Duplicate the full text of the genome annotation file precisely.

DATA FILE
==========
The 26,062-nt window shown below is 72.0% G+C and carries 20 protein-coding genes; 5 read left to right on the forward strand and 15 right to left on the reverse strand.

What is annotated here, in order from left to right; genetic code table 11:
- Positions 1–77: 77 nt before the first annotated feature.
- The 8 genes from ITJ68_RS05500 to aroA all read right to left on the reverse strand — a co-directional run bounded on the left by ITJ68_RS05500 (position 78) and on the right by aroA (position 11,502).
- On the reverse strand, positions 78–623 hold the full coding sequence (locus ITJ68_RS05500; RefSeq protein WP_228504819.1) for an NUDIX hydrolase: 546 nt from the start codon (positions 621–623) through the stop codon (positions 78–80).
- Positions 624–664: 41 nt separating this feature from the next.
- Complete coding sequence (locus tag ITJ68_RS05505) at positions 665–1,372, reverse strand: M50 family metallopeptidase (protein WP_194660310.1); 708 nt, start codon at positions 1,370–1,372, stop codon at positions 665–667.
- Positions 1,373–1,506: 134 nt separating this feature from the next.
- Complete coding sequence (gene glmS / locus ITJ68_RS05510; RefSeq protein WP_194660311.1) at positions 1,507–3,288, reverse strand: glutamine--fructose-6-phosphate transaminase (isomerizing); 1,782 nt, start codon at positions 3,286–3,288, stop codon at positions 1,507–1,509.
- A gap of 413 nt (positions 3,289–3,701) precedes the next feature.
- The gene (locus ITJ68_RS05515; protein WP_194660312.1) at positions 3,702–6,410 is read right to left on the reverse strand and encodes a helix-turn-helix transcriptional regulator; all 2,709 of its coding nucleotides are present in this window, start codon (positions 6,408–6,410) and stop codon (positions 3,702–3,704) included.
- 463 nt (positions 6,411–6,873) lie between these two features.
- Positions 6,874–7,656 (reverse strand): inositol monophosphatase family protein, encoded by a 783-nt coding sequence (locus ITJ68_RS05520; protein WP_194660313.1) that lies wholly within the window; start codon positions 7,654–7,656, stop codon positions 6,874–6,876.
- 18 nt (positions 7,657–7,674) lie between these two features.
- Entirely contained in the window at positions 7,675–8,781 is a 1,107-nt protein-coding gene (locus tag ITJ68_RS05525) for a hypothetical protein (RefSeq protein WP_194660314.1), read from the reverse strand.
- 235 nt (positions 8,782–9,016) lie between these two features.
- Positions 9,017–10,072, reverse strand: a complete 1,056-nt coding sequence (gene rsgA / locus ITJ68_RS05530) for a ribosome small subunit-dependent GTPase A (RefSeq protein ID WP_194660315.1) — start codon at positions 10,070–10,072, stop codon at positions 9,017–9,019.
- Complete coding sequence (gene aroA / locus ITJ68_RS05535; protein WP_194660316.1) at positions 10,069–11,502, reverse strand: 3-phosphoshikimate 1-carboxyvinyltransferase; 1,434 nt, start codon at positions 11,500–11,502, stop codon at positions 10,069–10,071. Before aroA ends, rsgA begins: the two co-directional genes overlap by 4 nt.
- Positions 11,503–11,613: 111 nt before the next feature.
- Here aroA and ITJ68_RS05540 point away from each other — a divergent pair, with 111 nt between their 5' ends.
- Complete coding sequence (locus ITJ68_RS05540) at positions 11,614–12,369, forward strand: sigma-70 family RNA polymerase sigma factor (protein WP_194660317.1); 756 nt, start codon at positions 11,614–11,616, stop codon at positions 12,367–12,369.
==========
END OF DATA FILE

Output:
The 26,062-nt window shown below is 72.0% G+C and carries 20 protein-coding genes; 5 read left to right on the forward strand and 15 right to left on the reverse strand.

What is annotated here, in order from left to right; genetic code table 11:
- Positions 1–77: 77 nt before the first annotated feature.
- The 8 genes from ITJ68_RS05500 to aroA all read right to left on the reverse strand — a co-directional run bounded on the left by ITJ68_RS05500 (position 78) and on the right by aroA (position 11,502).
- On the reverse strand, positions 78–623 hold the full coding sequence (locus ITJ68_RS05500; RefSeq protein WP_228504819.1) for an NUDIX hydrolase: 546 nt from the start codon (positions 621–623) through the stop codon (positions 78–80).
- Positions 624–664: 41 nt separating this feature from the next.
- Complete coding sequence (locus tag ITJ68_RS05505) at positions 665–1,372, reverse strand: M50 family metallopeptidase (protein WP_194660310.1); 708 nt, start codon at positions 1,370–1,372, stop codon at positions 665–667.
- Positions 1,373–1,506: 134 nt separating this feature from the next.
- Complete coding sequence (gene glmS / locus ITJ68_RS05510; RefSeq protein WP_194660311.1) at positions 1,507–3,288, reverse strand: glutamine--fructose-6-phosphate transaminase (isomerizing); 1,782 nt, start codon at positions 3,286–3,288, stop codon at positions 1,507–1,509.
- A gap of 413 nt (positions 3,289–3,701) precedes the next feature.
- The gene (locus ITJ68_RS05515; protein WP_194660312.1) at positions 3,702–6,410 is read right to left on the reverse strand and encodes a helix-turn-helix transcriptional regulator; all 2,709 of its coding nucleotides are present in this window, start codon (positions 6,408–6,410) and stop codon (positions 3,702–3,704) included.
- 463 nt (positions 6,411–6,873) lie between these two features.
- Positions 6,874–7,656 (reverse strand): inositol monophosphatase family protein, encoded by a 783-nt coding sequence (locus ITJ68_RS05520; protein WP_194660313.1) that lies wholly within the window; start codon positions 7,654–7,656, stop codon positions 6,874–6,876.
- 18 nt (positions 7,657–7,674) lie between these two features.
- Entirely contained in the window at positions 7,675–8,781 is a 1,107-nt protein-coding gene (locus tag ITJ68_RS05525) for a hypothetical protein (RefSeq protein WP_194660314.1), read from the reverse strand.
- 235 nt (positions 8,782–9,016) lie between these two features.
- Positions 9,017–10,072, reverse strand: a complete 1,056-nt coding sequence (gene rsgA / locus ITJ68_RS05530) for a ribosome small subunit-dependent GTPase A (RefSeq protein ID WP_194660315.1) — start codon at positions 10,070–10,072, stop codon at positions 9,017–9,019.
- Complete coding sequence (gene aroA / locus ITJ68_RS05535; protein WP_194660316.1) at positions 10,069–11,502, reverse strand: 3-phosphoshikimate 1-carboxyvinyltransferase; 1,434 nt, start codon at positions 11,500–11,502, stop codon at positions 10,069–10,071. Before aroA ends, rsgA begins: the two co-directional genes overlap by 4 nt.
- Positions 11,503–11,613: 111 nt before the next feature.
- Here aroA and ITJ68_RS05540 point away from each other — a divergent pair, with 111 nt between their 5' ends.
- Complete coding sequence (locus ITJ68_RS05540) at positions 11,614–12,369, forward strand: sigma-70 family RNA polymerase sigma factor (protein WP_194660317.1); 756 nt, start codon at positions 11,614–11,616, stop codon at positions 12,367–12,369.